>before this one (I had dogs growing up and once we got our house the first
    >thing I did was get a dog). We adopted him (he was ~2y.o. and ~60lbs.) and
    >that was 11 years and 30lbs. ago. My wife has really bonded with him, he
    >follows her around the house all day, if she sits down he's right there, she
    >even likes to "talk" to him.


    My wife is the same way with Buddy even though when I brought him home
    she said, "it's either him or me" in which I replied, "cya". She had
    never had a dog before either. So, I had my youngest go buy a kennel
    and that night I put him in it before I went to bed. I woke up early
    the next morning and Buddy wasn't in his kennel nor was he in my son's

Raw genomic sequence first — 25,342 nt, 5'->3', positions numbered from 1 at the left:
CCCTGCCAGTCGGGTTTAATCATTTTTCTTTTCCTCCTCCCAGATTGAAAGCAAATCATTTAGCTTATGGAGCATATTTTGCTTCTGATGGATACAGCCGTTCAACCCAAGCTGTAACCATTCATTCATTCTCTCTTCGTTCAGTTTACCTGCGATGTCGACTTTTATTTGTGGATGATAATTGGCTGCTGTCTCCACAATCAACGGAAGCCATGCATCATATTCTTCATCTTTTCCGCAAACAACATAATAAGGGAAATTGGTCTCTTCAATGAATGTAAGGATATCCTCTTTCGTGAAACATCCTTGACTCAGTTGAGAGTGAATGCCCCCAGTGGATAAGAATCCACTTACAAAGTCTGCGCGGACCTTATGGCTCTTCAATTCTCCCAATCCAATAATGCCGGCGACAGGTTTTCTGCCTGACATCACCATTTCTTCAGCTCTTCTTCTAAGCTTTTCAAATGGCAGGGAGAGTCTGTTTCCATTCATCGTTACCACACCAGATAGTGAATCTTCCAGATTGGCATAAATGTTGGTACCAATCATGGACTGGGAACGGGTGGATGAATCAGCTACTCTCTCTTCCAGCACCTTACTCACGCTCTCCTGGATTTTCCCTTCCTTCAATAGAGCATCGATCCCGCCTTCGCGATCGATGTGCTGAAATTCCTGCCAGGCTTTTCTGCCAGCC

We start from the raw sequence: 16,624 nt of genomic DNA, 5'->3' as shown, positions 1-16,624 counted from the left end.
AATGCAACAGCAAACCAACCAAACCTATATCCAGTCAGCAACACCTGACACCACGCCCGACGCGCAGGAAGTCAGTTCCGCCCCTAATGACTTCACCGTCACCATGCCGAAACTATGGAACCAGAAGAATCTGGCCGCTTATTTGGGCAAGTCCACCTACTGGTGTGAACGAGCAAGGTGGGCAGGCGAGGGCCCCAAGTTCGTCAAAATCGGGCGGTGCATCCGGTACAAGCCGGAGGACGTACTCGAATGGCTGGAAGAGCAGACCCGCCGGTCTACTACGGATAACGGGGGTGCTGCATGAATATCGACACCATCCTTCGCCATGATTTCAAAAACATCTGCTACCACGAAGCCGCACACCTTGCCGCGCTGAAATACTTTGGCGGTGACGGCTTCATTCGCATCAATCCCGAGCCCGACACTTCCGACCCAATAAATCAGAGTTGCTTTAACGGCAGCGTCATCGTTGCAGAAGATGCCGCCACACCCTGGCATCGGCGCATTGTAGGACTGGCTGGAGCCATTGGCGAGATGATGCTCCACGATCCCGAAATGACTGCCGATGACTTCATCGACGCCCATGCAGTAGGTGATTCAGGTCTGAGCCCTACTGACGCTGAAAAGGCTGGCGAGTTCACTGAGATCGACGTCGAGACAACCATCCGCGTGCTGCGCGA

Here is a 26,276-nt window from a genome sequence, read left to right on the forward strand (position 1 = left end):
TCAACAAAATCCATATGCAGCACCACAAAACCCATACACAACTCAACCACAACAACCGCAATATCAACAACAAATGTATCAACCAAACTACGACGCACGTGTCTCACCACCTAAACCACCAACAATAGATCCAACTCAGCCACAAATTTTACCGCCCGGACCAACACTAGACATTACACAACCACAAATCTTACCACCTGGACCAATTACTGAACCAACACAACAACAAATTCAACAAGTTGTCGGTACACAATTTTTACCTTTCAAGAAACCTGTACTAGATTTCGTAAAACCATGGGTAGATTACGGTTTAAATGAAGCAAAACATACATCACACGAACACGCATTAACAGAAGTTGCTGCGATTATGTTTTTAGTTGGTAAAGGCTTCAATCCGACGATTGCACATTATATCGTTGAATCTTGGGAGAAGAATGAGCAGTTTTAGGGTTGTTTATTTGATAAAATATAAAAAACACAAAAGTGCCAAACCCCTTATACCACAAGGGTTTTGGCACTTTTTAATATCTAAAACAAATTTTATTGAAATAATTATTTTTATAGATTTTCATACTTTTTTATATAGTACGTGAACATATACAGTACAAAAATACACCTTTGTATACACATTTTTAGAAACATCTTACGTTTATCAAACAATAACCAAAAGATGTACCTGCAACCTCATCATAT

room. I finally noticed him laying next to my wife on the couch when
    she began to chastise me for leaving him in a kennel in the laundry
    room. She sat up with him all night:)

    >
    >Anyway, the loss of him has and will be very traumatic for her. We've
    >briefly discussed getting another dog but she says that "no dog could
    >replace the Big Guy". She has a birthday coming up at the end of the month
    >and I'm wondering if I should get her a new dog or not (the new dog would be
    >a different breed). Would a "replacement" dog help her (and possibly the
    >kids) or just remind them of the loss? I'd love to hear experiences with a
    >dog loss (with or without a "replacement").
    >


    I plan on getting another Lab this Spring to ease the future passing
    of Buddy and for him to have his own buddy (and for me to have a
    second hunting dog which will hopefully make them both better
    hunters). Buddy will be three in April and it's probably a bit soon
    to be getting a replacement seeing as how it's possible for Buddy to
    outlive a dog that was just born about now.


    Anywho, get another Lab and do it right away. I grew up with dogs and
    that's always what my parents did and still do. Every other dog owner